Dreaming takes a little bit of vulnerability. It takes a willingness to go back and remember a little bit about what it felt like when we truly thought anything was possible.
But it’s worth it. Dreaming keeps us questioning the direction we’re headed in, and what we really want out of our lives and businesses.
If we don’t keep our dreams close, how will we stay in touch with the bigger purpose in our lives? How will we stay on fire, passionate, and visionary — all of which are things that interior design solopreneurs, in particular, need for success?
How to Dream Boundlessly
It might seem ridiculous for me to give you pointers on how to dream, but I do think that certain tactics make it more effective.
First of all, get ready to have fun. Loosen up. You’re not committing to anything yet. This should be a playful brainstorming process, not an internal executive meeting.
It may help to remove yourself a bit from your normal routine or at least go somewhere you’re feeling relaxed. Try a change of scenery to get your imagination going.
Finally, really put yourself in the shoes of your future self. Try to think about what it would actually feel to do or be the things you’re dreaming about.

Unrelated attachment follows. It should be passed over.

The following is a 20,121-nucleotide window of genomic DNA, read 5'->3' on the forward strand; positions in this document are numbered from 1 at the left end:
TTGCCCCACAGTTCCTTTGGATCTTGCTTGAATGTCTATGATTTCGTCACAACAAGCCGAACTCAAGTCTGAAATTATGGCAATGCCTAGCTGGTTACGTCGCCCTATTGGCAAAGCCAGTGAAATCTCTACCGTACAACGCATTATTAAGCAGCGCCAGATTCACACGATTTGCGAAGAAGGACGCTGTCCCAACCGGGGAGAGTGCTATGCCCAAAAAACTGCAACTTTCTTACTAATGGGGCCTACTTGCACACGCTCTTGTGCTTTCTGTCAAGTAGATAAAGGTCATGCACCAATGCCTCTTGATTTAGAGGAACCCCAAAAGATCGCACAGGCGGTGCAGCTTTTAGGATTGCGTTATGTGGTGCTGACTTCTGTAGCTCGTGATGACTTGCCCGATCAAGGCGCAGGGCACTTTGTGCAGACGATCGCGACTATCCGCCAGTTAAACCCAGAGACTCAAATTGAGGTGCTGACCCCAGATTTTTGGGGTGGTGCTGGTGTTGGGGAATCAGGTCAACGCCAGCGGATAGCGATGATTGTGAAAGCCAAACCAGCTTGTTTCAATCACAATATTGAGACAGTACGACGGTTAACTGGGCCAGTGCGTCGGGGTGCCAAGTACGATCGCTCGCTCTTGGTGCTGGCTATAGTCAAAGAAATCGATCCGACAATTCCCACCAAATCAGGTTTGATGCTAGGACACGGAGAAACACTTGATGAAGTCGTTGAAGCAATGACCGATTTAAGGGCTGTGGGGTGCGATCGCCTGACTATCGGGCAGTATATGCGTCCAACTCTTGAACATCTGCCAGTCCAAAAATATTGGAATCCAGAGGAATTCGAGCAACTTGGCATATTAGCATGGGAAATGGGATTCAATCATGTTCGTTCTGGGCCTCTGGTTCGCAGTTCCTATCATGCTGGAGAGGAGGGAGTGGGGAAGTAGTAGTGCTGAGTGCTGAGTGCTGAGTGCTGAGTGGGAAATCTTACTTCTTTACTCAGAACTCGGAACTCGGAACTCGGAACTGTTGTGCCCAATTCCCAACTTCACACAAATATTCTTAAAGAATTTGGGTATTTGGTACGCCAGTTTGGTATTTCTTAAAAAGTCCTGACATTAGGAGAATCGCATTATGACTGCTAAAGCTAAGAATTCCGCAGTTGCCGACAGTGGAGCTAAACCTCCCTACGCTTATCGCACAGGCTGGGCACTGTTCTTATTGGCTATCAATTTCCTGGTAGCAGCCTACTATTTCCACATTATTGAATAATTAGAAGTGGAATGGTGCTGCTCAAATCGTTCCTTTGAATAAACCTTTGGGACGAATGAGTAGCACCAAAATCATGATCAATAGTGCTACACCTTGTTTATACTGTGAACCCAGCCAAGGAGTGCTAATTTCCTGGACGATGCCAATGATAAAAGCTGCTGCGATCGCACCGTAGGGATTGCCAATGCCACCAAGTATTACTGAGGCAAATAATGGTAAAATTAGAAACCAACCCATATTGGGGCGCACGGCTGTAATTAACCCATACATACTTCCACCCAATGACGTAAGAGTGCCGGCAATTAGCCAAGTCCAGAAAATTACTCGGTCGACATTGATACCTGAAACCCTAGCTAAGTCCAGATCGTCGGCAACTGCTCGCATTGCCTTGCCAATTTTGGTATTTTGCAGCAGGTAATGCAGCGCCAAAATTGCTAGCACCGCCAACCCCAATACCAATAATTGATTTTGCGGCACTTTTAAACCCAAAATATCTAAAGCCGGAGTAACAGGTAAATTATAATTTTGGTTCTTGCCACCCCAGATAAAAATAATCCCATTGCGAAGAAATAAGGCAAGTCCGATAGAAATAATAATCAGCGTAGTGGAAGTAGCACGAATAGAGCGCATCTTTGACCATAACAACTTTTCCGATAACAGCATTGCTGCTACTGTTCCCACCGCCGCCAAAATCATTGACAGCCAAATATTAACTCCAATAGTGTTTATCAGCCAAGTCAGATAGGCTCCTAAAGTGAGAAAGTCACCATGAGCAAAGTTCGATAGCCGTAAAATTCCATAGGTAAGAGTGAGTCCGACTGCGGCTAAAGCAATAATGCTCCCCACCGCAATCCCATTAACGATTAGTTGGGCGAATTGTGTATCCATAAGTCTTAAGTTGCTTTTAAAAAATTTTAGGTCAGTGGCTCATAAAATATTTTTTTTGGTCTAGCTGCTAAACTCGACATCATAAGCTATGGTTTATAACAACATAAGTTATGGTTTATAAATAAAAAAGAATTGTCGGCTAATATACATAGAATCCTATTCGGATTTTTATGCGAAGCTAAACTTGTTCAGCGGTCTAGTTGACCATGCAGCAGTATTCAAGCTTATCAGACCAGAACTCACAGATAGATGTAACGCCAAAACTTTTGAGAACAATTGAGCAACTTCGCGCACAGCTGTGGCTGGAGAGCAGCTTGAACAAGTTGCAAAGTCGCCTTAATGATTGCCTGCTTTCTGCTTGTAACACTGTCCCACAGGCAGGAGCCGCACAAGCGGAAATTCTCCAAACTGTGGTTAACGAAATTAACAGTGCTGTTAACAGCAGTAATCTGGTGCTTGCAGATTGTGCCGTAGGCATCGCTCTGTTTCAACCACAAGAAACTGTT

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What would you do on a typical day or week? How would those activities make you feel if you did them today? What are you wearing in your dream? How do you get from one place to another? What kind of physical environment are you in?
Imagery and emotion can help bring your dream into focus.
Once you’ve visualized some potential futures for yourself, you can start to drill down to why you like each one. Realizing why you’re aspiring to something in particular can give you clues about what motivates you, and perhaps about other ways you may be able to get what you want.
Once you have a clearer idea of what you would dream if your dream was boundless, you can focus back in on your life now.
What are you tolerating TODAY that’s getting in the way of those dreams? How would circumstances have to change in order for you to get closer to them?